I want to pick up the theme on which Mr. Grieve ended and which Sir Patrick Cormack noted earlier. I hope that whoever is in the control box allowing what we say today to go out on the network has already pulled the plug in that it must be worrying for our constituents to watch us seriously debating a measure that we know will not affect legislation, the election result or whether we have a referendum.
In tabling my amendments, which I cannot yet move, Sir Alan, I hoped to turn this debate into a general discussion of parliamentary reform. One theme unites many of us on both sides of the House-the uncomfortable fact that a large number of us are returned to the House with only minority support. What we do about that is the beginning of the debate, not the end of it.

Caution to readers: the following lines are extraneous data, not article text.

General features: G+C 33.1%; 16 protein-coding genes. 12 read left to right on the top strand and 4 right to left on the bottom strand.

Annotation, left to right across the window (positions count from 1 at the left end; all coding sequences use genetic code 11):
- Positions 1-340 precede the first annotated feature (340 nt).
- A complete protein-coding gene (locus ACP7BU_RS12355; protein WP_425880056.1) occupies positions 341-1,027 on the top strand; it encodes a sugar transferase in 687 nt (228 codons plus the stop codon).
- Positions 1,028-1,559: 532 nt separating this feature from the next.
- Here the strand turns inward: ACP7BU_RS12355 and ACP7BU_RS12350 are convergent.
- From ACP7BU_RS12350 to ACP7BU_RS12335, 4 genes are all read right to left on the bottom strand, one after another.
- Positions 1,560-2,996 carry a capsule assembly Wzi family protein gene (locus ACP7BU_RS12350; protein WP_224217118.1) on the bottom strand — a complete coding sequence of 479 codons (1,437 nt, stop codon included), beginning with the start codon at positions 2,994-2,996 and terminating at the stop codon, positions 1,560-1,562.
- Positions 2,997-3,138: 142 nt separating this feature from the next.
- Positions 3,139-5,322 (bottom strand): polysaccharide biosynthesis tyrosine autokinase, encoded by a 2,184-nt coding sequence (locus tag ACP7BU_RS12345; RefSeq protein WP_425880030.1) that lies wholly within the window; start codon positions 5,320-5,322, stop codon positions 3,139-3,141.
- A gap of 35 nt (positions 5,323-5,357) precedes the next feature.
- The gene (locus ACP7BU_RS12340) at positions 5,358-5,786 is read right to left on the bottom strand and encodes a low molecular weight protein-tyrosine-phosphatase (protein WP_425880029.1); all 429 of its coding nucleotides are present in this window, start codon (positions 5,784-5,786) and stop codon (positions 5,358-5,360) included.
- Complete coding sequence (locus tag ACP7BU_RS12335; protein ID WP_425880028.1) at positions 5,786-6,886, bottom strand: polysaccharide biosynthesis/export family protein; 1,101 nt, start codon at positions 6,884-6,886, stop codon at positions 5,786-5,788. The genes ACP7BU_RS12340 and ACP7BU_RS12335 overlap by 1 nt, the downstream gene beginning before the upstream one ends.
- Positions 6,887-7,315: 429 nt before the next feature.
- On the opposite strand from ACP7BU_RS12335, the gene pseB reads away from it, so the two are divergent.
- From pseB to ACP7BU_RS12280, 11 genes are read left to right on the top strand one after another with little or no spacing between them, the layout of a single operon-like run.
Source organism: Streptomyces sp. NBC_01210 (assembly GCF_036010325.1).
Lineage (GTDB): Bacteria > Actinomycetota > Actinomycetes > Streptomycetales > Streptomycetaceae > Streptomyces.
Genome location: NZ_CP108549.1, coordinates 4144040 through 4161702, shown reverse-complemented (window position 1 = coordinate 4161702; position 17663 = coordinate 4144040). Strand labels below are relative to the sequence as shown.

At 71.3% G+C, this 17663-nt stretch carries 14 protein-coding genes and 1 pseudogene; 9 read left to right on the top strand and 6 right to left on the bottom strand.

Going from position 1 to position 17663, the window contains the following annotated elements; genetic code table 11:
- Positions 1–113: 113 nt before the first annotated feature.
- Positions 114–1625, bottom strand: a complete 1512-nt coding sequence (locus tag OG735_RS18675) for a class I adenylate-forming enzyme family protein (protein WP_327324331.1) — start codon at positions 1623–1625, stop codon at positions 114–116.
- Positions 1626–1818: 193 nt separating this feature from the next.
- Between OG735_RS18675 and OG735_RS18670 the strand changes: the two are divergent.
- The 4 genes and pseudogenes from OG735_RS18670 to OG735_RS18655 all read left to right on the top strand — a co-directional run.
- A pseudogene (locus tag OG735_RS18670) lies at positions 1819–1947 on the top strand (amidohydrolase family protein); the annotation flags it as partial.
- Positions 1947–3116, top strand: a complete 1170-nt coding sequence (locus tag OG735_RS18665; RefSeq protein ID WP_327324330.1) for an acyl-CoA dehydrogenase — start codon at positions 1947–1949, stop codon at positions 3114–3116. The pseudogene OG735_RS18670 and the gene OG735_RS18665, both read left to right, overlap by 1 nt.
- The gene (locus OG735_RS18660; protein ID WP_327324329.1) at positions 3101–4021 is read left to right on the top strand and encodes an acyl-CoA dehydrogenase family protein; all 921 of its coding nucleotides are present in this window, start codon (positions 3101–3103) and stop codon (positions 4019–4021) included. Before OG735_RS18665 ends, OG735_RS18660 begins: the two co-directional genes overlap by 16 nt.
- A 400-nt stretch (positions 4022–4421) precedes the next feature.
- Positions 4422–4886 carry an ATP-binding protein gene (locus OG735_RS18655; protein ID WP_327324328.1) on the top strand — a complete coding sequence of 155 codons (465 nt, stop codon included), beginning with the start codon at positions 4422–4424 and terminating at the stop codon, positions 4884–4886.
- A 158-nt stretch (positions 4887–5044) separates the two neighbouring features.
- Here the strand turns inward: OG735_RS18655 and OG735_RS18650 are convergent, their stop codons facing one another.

What worries me about the proposals that we are debating is that it is not difficult to imagine some of our colleagues initially being clear winners against three or four other candidates, but, through a process of elimination, losing their seats because the votes eventually go to the runner-up. There is a terrible illogicality in having a system in which a candidate can have a clear lead in the first-preference votes, but in which the second or third-preference votes become equal to the first-preference votes in further stages of the counting. Clearly, those other votes are not equal to the first-preference votes; if they had been, people would have voted differently in the first place.
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